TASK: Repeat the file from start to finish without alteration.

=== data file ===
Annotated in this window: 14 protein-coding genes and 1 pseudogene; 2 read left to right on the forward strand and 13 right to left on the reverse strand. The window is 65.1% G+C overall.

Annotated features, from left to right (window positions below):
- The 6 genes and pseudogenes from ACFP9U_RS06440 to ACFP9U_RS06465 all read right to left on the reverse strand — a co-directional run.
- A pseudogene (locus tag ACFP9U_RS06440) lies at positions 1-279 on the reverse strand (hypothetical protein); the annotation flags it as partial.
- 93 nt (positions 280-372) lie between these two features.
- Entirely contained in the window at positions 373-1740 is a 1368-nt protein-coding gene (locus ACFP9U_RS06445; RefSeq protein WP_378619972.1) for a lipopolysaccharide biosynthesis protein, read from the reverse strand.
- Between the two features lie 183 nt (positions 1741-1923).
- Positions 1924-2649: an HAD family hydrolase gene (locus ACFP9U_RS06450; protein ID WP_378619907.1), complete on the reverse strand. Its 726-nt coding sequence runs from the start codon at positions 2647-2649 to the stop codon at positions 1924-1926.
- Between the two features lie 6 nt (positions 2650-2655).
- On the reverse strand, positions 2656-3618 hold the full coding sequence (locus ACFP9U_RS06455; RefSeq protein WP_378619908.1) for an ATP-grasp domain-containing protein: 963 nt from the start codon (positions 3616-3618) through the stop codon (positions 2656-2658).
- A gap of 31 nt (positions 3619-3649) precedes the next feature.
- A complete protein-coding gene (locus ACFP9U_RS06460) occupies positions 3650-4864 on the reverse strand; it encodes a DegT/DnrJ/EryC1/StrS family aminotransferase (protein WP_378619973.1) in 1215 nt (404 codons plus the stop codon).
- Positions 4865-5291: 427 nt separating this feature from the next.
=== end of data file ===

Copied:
Annotated in this window: 14 protein-coding genes and 1 pseudogene; 2 read left to right on the forward strand and 13 right to left on the reverse strand. The window is 65.1% G+C overall.

Annotated features, from left to right (window positions below):
- The 6 genes and pseudogenes from ACFP9U_RS06440 to ACFP9U_RS06465 all read right to left on the reverse strand — a co-directional run.
- A pseudogene (locus tag ACFP9U_RS06440) lies at positions 1-279 on the reverse strand (hypothetical protein); the annotation flags it as partial.
- 93 nt (positions 280-372) lie between these two features.
- Entirely contained in the window at positions 373-1740 is a 1368-nt protein-coding gene (locus ACFP9U_RS06445; RefSeq protein WP_378619972.1) for a lipopolysaccharide biosynthesis protein, read from the reverse strand.
- Between the two features lie 183 nt (positions 1741-1923).
- Positions 1924-2649: an HAD family hydrolase gene (locus ACFP9U_RS06450; protein ID WP_378619907.1), complete on the reverse strand. Its 726-nt coding sequence runs from the start codon at positions 2647-2649 to the stop codon at positions 1924-1926.
- Between the two features lie 6 nt (positions 2650-2655).
- On the reverse strand, positions 2656-3618 hold the full coding sequence (locus ACFP9U_RS06455; RefSeq protein WP_378619908.1) for an ATP-grasp domain-containing protein: 963 nt from the start codon (positions 3616-3618) through the stop codon (positions 2656-2658).
- A gap of 31 nt (positions 3619-3649) precedes the next feature.
- A complete protein-coding gene (locus ACFP9U_RS06460) occupies positions 3650-4864 on the reverse strand; it encodes a DegT/DnrJ/EryC1/StrS family aminotransferase (protein WP_378619973.1) in 1215 nt (404 codons plus the stop codon).
- Positions 4865-5291: 427 nt separating this feature from the next.